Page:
• Hahah, yes, I'm adding a book I had to read from soc. I was just thinking about it recently when I was discussing with someone how "Anthropology" seems to be the study of brown people while "Sociology" is the study of white people. (think about it) I have to admit that I was offended by Durkheims evaluations and theories about "elementary" forms of religion based on aboriginal and Native American cultures. Maybe I'm just too sensitive to issues of race and ethnicity. ps. Durkheim never actually [...]

    • After being beaten mercilessly with this work by a professor in three separate classes, it became apparent that there was no way around Durkheim. I can safely say that I see the world in terms of witchetty grubs. Durkheim's ability to grant insight into a culture that he never actually experienced (indeed, he never set foot in Australia) is very flawed, yet the principles of this work are what have allowed the feilds of Religious Studies and Sociology to blossom. A work worth drudging through fo [...]

    • This book put so many pieces together for me and helped me make sense of life on a pretty personal level. The ideas he puts forth play a significant role in my general philosophy now, and I continue to think about this book in daily life years after reading it. I love Durkheim for this book, even with all its methodological flaws.

    • Critically important book in the history of sociology and religious studies. Sure, there are lots of errors and misconceptions to critique, but it is mind boggling to think of the innovations Durkheim introduced into thinking about social interactions in a religious context.

    • My only complaint is that occasionally he takes too long to get to the point. Confused, I end up reading the same part again and again to understand it. Fantastic book, though! A must read for sociologists/anthropologists.

    • I'm fascinated by religion and its composition as a social structure, but I also identify as Christian. I appreciated that Durkheim was also religious and approached the subject in a scholarly way while still giving faith its due credit by emphasizing the difference between religion and faith.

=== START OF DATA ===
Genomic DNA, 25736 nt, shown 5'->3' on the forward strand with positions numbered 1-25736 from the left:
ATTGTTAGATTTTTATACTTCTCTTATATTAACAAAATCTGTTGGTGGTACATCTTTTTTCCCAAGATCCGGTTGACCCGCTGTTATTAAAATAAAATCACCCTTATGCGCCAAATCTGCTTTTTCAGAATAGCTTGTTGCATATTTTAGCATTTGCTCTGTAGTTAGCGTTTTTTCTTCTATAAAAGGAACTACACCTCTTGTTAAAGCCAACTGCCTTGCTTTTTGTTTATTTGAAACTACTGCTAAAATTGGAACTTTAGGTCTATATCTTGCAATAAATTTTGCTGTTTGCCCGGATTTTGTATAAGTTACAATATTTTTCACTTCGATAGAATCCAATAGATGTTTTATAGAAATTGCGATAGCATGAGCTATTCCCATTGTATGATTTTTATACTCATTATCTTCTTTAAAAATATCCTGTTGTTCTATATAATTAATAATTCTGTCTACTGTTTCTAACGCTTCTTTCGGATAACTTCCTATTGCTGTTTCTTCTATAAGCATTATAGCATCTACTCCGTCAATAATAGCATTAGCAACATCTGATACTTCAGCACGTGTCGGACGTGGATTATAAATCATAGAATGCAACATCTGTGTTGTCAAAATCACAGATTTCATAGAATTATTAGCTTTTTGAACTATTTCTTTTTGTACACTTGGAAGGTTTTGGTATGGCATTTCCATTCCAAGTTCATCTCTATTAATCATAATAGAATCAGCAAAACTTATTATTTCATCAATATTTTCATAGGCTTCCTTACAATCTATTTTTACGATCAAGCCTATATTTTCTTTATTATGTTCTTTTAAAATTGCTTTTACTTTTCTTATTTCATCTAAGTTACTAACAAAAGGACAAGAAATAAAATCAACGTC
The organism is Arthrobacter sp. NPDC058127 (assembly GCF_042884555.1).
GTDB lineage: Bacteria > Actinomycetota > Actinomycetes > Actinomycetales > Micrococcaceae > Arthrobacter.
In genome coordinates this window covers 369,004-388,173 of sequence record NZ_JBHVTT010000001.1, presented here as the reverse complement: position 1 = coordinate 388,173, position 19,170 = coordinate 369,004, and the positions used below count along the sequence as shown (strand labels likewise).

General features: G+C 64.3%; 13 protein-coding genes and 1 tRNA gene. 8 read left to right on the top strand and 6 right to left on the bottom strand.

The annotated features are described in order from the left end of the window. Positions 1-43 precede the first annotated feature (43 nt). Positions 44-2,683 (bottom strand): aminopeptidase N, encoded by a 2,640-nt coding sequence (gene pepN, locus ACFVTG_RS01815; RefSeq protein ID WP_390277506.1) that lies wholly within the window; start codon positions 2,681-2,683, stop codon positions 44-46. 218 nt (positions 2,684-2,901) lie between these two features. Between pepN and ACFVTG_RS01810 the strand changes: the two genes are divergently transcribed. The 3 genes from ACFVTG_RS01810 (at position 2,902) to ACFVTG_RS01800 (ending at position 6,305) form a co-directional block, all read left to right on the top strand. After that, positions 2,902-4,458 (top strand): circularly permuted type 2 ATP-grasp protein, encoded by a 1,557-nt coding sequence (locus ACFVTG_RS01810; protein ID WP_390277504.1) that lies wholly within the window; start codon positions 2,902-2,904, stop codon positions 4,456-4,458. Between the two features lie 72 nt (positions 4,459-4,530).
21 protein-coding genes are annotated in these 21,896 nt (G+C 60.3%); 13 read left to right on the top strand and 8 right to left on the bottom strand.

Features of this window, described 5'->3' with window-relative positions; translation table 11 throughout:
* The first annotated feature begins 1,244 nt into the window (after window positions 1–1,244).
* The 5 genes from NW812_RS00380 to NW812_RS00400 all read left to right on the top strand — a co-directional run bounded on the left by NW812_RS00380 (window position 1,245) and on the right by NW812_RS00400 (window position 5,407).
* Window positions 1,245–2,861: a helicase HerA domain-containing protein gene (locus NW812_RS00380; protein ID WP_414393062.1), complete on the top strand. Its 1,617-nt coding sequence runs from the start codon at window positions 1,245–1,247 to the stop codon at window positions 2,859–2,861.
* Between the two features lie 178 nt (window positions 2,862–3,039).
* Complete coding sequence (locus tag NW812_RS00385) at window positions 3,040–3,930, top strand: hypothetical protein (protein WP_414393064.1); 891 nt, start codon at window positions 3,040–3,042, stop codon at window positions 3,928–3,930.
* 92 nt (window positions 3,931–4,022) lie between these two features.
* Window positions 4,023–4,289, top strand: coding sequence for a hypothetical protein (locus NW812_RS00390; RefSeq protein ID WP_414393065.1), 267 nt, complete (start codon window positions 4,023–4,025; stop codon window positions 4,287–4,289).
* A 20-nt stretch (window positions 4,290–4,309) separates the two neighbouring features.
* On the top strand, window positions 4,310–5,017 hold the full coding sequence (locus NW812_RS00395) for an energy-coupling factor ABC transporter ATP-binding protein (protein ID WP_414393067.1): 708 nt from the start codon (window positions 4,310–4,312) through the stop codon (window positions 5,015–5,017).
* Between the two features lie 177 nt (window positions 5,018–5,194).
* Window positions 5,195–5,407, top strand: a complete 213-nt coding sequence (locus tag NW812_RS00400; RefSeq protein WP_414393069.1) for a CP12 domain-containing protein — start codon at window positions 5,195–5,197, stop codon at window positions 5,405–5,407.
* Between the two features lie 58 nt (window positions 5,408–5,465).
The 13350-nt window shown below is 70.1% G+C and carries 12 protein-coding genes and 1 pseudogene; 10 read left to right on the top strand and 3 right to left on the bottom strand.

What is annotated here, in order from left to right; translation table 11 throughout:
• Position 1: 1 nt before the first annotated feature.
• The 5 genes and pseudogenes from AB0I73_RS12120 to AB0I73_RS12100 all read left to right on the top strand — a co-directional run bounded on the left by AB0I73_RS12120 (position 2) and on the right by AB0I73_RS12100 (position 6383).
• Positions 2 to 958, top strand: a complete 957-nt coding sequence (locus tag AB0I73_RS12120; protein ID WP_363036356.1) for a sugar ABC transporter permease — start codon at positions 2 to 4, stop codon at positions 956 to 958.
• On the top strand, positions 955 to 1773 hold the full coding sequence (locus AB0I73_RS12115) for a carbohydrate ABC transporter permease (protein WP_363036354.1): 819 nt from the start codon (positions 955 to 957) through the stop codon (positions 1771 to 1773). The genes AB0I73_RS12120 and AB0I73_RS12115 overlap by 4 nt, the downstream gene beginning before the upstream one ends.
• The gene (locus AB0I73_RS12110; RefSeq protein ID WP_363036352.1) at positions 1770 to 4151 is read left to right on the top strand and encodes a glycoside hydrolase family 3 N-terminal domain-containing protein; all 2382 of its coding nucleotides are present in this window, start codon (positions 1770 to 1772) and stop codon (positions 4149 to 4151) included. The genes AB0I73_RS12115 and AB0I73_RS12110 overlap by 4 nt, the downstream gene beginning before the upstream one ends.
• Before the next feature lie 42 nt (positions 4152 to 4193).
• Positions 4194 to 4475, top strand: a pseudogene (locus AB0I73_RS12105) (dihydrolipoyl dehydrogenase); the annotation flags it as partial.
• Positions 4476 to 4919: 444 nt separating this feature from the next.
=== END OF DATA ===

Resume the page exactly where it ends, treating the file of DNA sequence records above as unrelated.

• I just love how all Durkheim can be applied to everything ever ever. Ok exaggeration. But really, how does his theory on totemism NOT apply to modern society in so many more ways than just religion

    • This book was very convoluted, and of course built off of a basis of examining the religions of "primitive" cultures. Totemism makes some sense, sometimes, but not in the ways he intends and I just overall disagree and didn't find the read very useful. Oh, this was for Theory of Religion.

    • I thought I'd never finish this (it took about a year from when I began reading it). I thoroughly enjoyed his logical presentation religion (or any other social group) via a rigorous scientific standpoint.

    • Pioneer in sociology and in social sciences in general, strives to understand the roots of religion in this work published in 1912.Durkheim, defines religion distinguishes it from magic, etc. determines that best wa

    • very interesting book the book he essentially uses a case study of an aboriginal tribe in the Australia area to identify the core components of religion and establish some principles for the "scientific" positivist study of religion

    • Overall, Durkheim's whole noble savage thing got on my nerves, but I can't deny how intricately synthesized his whole argument is. You get an A+ for effort, Emile!

    • If you want to understand Religion in society, you should read this book.I wish that every divinity student --no matter their tradition-- had to read this cover to cover.

    • A seemingly obscure work that contains important insights into the nature of religion and, surprisingly, knowledge. Dust off the cover and have a look.

    • "Les formes élémentaires de la vie religieuse: Le système totémique en Australie" est clairement une grande oeuvre d'un grand penseur mais elle difficile a classer et a evaluer. Emile Durkheim est considere comme un pioniner de la sociologie mais il a eu une formation universitaire en philosophie et son style de raisoner ressemble beaucoup a son ami le philosophe Henri Bergson. Dans "Les formes élémentaires de la vie religieuse: Le système totémique en Australie" Durkheim nous livre une [...]